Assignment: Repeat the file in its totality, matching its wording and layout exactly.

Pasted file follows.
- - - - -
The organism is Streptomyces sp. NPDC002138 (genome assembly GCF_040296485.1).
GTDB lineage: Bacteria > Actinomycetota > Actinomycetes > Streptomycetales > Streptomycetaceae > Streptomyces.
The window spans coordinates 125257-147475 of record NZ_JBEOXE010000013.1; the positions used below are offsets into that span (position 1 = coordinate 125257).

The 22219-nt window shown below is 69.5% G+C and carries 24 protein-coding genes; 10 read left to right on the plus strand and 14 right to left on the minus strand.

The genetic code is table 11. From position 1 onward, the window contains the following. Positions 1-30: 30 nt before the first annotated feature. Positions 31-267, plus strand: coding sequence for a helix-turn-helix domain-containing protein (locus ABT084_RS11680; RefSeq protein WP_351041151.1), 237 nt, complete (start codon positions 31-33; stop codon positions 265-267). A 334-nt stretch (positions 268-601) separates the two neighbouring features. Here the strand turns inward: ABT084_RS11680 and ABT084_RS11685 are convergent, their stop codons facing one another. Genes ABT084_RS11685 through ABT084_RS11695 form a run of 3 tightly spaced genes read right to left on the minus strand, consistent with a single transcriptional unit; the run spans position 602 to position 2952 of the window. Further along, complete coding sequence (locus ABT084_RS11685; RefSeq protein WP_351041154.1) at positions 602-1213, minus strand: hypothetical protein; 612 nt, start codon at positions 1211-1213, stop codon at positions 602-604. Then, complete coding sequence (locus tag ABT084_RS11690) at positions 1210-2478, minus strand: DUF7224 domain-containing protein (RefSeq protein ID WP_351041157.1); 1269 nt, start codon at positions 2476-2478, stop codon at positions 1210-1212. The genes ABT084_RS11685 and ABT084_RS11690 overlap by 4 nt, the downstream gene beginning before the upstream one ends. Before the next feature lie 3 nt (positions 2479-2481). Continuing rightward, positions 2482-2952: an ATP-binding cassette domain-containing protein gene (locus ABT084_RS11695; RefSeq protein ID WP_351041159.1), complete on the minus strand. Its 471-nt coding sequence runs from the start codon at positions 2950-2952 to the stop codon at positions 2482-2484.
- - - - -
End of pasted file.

The organism is Streptomyces sp. NPDC002138 (genome assembly GCF_040296485.1).
GTDB lineage: Bacteria > Actinomycetota > Actinomycetes > Streptomycetales > Streptomycetaceae > Streptomyces.
The window spans coordinates 125257-147475 of record NZ_JBEOXE010000013.1; the positions used below are offsets into that span (position 1 = coordinate 125257).

The 22219-nt window shown below is 69.5% G+C and carries 24 protein-coding genes; 10 read left to right on the plus strand and 14 right to left on the minus strand.

The genetic code is table 11. From position 1 onward, the window contains the following. Positions 1-30: 30 nt before the first annotated feature. Positions 31-267, plus strand: coding sequence for a helix-turn-helix domain-containing protein (locus ABT084_RS11680; RefSeq protein WP_351041151.1), 237 nt, complete (start codon positions 31-33; stop codon positions 265-267). A 334-nt stretch (positions 268-601) separates the two neighbouring features. Here the strand turns inward: ABT084_RS11680 and ABT084_RS11685 are convergent, their stop codons facing one another. Genes ABT084_RS11685 through ABT084_RS11695 form a run of 3 tightly spaced genes read right to left on the minus strand, consistent with a single transcriptional unit; the run spans position 602 to position 2952 of the window. Further along, complete coding sequence (locus ABT084_RS11685; RefSeq protein WP_351041154.1) at positions 602-1213, minus strand: hypothetical protein; 612 nt, start codon at positions 1211-1213, stop codon at positions 602-604. Then, complete coding sequence (locus tag ABT084_RS11690) at positions 1210-2478, minus strand: DUF7224 domain-containing protein (RefSeq protein ID WP_351041157.1); 1269 nt, start codon at positions 2476-2478, stop codon at positions 1210-1212. The genes ABT084_RS11685 and ABT084_RS11690 overlap by 4 nt, the downstream gene beginning before the upstream one ends. Before the next feature lie 3 nt (positions 2479-2481). Continuing rightward, positions 2482-2952: an ATP-binding cassette domain-containing protein gene (locus ABT084_RS11695; RefSeq protein ID WP_351041159.1), complete on the minus strand. Its 471-nt coding sequence runs from the start codon at positions 2950-2952 to the stop codon at positions 2482-2484.